You can follow Lee Maracle on Twitter. llustration by Catherine Dallaire.
Award-winning documentary filmmaker John Walker has done it again, with Assholes: A Theory already an official selection of the 2019 Hot Docs festival–featuring actor John Cleese and a UWaterloo English Professor. From the producers:
“With venomous social media, resurgent authoritarianism and rampant narcissism threatening to trash civilization as we know it, the time has come for Assholes: A Theory — an entertaining and oh so timely feature doc from acclaimed director John Walker.
Inspired by Aaron James’ New York Times bestseller of the same name, Assholes investigates the breeding grounds of contemporary ‘asshole culture’ — and locates signs of civility in an otherwise rude-n-nasty universe. Venturing into predominantly male domain, Walker moves from Ivy League frat clubs to the bratty princedoms of Silicon Valley and bear pits of international finance. Why do assholes thrive in certain environments? What explains their perverse appeal? And how do they keep getting elected! Lively commentary is provided by the likes of actor John Cleese, former RCMP officer Sherry Lee Benson-Podolchuk, and Italian LGBTQ activist Vladimir Luxuria who famously locked horns with Silvio Berlusconi, the p****y-grabbing prototype of the 21st century demagogue.”
So which of our faculty was featured? That would be Dr. Aimée Morrison! You can view the trailer here.
Anyone in English will tell you how indebted we are as a department to Jenny Conroy (our Undergraduate Program Coordinator) and Dr. Bruce Dadey. They are among those key players who keep things running smoothly, who are incredible repositories of knowledge, and who make the department a better place to be. Faculty and undergraduate students benefit from their work in ways of which they may not even be aware. Fortunately, the Faculty of Arts has recognized their exceptional work. At the recent Celebration of Arts Ceremony Jenny Conroy received an Excellence in Service Award, while Bruce Dadey received an Excellence in Teaching Award.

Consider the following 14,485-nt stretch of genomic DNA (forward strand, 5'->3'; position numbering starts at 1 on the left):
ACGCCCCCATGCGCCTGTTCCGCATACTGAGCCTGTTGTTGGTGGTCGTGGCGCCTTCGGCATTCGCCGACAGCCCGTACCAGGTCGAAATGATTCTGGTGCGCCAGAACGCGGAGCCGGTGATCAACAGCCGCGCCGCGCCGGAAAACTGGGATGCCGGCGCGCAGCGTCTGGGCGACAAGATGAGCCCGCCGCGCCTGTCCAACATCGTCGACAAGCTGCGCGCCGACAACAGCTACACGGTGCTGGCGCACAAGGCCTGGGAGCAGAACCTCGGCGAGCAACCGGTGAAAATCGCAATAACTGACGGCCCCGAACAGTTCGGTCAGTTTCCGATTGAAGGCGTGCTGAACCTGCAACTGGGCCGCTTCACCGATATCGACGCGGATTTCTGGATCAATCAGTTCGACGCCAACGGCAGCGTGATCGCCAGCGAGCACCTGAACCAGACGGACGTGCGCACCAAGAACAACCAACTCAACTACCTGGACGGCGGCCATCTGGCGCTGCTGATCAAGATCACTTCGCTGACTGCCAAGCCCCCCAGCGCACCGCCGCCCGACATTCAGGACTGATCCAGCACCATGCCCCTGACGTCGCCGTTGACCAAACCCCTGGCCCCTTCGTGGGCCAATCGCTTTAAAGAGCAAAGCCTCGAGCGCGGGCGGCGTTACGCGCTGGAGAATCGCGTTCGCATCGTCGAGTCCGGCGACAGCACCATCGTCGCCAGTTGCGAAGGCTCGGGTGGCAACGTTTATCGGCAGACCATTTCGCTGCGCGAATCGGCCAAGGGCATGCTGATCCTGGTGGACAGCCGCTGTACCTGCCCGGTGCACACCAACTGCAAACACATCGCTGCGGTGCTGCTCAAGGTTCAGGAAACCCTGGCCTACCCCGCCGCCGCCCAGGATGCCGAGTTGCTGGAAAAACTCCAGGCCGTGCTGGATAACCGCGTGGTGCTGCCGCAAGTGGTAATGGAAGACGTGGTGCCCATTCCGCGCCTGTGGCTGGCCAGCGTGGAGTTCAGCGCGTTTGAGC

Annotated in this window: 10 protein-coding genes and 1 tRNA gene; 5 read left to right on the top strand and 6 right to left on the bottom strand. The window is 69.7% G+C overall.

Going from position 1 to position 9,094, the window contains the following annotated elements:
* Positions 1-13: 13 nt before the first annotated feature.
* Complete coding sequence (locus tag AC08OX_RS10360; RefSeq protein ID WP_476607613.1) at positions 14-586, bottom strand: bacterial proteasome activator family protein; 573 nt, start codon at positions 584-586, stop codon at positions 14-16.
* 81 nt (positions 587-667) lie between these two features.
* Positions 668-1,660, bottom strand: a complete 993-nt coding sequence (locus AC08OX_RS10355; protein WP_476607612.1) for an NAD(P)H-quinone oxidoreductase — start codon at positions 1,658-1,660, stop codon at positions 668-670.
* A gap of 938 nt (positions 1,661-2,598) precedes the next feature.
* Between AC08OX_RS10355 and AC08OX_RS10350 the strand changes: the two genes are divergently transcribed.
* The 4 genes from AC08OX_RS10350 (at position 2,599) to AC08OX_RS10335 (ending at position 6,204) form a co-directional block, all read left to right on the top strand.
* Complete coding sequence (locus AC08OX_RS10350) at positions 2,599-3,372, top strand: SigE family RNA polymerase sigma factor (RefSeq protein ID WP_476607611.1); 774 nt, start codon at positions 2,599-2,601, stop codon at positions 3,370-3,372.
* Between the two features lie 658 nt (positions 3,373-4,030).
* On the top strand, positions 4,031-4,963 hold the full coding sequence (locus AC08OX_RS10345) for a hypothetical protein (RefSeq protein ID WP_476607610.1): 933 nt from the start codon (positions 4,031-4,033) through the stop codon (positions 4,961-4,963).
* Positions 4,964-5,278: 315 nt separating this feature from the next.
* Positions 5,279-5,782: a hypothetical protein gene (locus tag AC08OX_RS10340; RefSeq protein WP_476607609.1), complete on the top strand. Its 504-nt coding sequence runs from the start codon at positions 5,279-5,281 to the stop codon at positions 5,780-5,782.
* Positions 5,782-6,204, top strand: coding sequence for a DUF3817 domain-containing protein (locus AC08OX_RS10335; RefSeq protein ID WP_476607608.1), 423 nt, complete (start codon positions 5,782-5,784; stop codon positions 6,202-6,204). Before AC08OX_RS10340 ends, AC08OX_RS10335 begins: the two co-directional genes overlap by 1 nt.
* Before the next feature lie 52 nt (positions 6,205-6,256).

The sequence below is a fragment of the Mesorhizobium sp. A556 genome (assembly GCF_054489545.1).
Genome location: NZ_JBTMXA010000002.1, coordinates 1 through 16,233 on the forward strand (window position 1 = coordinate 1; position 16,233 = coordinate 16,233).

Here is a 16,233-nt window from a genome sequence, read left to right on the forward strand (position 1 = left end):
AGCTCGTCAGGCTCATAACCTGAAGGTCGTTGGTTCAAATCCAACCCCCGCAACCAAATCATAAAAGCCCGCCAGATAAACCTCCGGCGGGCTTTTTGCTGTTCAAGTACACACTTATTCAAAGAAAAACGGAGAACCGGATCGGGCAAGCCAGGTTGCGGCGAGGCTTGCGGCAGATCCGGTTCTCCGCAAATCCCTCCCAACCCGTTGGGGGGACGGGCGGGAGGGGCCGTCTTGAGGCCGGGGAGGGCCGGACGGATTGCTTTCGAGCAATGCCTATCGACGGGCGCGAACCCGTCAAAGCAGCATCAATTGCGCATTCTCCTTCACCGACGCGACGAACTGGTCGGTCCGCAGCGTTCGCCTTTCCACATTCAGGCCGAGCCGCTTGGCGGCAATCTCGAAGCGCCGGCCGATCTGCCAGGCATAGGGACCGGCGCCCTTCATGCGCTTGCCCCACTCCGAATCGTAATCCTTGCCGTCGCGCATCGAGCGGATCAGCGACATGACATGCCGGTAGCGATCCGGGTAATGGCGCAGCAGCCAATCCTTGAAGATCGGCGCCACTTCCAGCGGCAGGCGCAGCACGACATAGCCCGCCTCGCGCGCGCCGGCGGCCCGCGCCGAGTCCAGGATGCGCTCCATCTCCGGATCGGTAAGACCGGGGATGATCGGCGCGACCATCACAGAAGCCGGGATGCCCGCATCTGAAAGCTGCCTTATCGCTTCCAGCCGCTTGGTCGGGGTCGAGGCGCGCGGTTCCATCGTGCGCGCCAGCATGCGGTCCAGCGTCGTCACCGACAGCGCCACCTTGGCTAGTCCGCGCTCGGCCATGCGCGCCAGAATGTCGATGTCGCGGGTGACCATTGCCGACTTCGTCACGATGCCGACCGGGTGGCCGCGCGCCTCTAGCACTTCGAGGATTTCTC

Pictured left to right: Dr. Clive Forrester, Dr. Ken Hirschkop, Dr. Megan Selinger, Dr. Dorothy Hadfield, Ms. Jenny Conroy, Dr. Bruce Dadey, Dr. Shelley Hulan, Dr. George Lamont.
English’s Dr. Andrew McMurry’s research on climate change and denial is the subject of a Waterloo Stories profile. As Elizabeth Rogers writes:
It’s easy to spot traditional climate change denial. Just read the comments on social media or comments from public officials. Deniers say it’s a hoax, a cash grab or a natural process. They’re wrong.
Most data suggests that all but a handful of Canadians accept that human behaviour impacts the climate. But that doesn’t mean we’re past climate denial. According to University of Waterloo environmental humanities professor Andrew McMurry, we’re eager to accept that something bad is happening, but are in denial about what’s actually threatening us and that we need difficult transformative action to beat climate catastrophe.
“Our failure to act could be a rhetorical problem,” argues the author of Entertaining Futility: Despair and Hope in the Time of Climate Change. McMurry, who has a background in biology and a long-held interest in conservation, examines how language, narrative and cultural tradition shape our beliefs and understanding about the environment.
And it’s never been more crucial. Nearly everything we do — the food we eat, the goods and services we rely on — produces greenhouse gases. Trying to fix this problem requires a top-down reordering of how we live, especially how we produce and consume energy.
So why aren’t we doing it?
For more see: “Are we all a little guilty of denying climate change?”